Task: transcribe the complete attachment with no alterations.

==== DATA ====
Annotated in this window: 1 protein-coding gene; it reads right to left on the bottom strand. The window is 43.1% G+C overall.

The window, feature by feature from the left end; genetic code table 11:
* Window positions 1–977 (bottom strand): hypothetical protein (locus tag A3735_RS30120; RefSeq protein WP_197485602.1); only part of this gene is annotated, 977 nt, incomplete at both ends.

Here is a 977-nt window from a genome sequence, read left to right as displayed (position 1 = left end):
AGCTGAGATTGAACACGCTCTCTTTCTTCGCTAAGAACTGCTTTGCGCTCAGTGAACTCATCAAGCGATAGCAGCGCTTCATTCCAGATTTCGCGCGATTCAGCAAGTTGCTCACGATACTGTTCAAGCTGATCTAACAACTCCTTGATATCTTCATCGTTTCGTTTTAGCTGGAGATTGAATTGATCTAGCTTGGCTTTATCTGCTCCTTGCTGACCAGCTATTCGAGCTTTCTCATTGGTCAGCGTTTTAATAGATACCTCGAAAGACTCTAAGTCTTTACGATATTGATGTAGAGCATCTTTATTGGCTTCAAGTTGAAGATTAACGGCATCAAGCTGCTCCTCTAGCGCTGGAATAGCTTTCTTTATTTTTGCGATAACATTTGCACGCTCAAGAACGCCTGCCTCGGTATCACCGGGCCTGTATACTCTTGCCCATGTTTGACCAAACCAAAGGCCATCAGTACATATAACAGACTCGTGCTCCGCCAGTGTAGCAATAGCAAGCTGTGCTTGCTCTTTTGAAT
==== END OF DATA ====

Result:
Annotated in this window: 1 protein-coding gene; it reads right to left on the bottom strand. The window is 43.1% G+C overall.

The window, feature by feature from the left end; genetic code table 11:
* Window positions 1–977 (bottom strand): hypothetical protein (locus tag A3735_RS30120; RefSeq protein WP_197485602.1); only part of this gene is annotated, 977 nt, incomplete at both ends.

Here is a 977-nt window from a genome sequence, read left to right as displayed (position 1 = left end):
AGCTGAGATTGAACACGCTCTCTTTCTTCGCTAAGAACTGCTTTGCGCTCAGTGAACTCATCAAGCGATAGCAGCGCTTCATTCCAGATTTCGCGCGATTCAGCAAGTTGCTCACGATACTGTTCAAGCTGATCTAACAACTCCTTGATATCTTCATCGTTTCGTTTTAGCTGGAGATTGAATTGATCTAGCTTGGCTTTATCTGCTCCTTGCTGACCAGCTATTCGAGCTTTCTCATTGGTCAGCGTTTTAATAGATACCTCGAAAGACTCTAAGTCTTTACGATATTGATGTAGAGCATCTTTATTGGCTTCAAGTTGAAGATTAACGGCATCAAGCTGCTCCTCTAGCGCTGGAATAGCTTTCTTTATTTTTGCGATAACATTTGCACGCTCAAGAACGCCTGCCTCGGTATCACCGGGCCTGTATACTCTTGCCCATGTTTGACCAAACCAAAGGCCATCAGTACATATAACAGACTCGTGCTCCGCCAGTGTAGCAATAGCAAGCTGTGCTTGCTCTTTTGAAT